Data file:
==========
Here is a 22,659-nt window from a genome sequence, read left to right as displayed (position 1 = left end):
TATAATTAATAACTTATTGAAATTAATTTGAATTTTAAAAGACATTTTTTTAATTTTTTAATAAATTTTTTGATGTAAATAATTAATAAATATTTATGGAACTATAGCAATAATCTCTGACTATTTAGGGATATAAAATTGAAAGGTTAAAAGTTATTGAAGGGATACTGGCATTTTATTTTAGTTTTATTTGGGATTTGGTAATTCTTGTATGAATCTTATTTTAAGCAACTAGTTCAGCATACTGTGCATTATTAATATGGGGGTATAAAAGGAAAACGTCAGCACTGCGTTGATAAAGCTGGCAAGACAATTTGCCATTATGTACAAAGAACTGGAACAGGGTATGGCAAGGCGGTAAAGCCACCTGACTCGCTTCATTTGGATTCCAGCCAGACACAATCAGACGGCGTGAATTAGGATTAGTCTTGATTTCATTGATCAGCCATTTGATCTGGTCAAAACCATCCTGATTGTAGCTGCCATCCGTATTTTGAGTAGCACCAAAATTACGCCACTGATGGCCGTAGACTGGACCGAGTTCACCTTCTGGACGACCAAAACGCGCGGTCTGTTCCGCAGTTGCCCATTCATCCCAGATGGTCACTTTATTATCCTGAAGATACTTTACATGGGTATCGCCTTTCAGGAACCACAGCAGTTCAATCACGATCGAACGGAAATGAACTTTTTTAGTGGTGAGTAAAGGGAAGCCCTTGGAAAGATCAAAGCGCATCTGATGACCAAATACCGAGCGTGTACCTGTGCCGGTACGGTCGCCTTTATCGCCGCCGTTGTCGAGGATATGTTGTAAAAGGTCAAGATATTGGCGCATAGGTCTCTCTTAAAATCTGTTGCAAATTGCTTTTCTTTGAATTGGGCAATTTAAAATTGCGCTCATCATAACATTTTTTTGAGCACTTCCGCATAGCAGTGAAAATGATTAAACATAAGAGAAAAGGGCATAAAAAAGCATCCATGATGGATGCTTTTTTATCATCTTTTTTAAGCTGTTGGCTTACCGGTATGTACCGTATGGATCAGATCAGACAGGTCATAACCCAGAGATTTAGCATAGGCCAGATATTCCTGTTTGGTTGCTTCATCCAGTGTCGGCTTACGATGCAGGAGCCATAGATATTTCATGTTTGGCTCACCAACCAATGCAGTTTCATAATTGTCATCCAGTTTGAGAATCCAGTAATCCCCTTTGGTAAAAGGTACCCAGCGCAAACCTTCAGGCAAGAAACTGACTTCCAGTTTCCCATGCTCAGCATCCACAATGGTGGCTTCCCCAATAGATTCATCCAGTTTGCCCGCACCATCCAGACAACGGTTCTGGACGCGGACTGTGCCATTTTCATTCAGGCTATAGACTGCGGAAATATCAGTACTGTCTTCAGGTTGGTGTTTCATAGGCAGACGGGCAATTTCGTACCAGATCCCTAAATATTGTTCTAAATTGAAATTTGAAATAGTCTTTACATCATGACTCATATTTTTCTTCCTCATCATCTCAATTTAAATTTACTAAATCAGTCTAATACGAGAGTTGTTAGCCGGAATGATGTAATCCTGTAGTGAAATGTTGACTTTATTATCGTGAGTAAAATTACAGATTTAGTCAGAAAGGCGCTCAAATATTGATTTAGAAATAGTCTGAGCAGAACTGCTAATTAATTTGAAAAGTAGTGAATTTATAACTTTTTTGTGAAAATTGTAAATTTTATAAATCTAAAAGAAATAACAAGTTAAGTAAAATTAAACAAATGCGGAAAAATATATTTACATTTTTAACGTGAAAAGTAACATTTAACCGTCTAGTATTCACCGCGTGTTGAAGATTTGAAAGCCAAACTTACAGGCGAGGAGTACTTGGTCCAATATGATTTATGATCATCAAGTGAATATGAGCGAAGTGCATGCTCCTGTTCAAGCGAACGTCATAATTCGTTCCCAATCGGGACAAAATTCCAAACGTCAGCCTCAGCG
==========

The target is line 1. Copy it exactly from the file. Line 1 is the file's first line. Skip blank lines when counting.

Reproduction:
Here is a 22,659-nt window from a genome sequence, read left to right as displayed (position 1 = left end):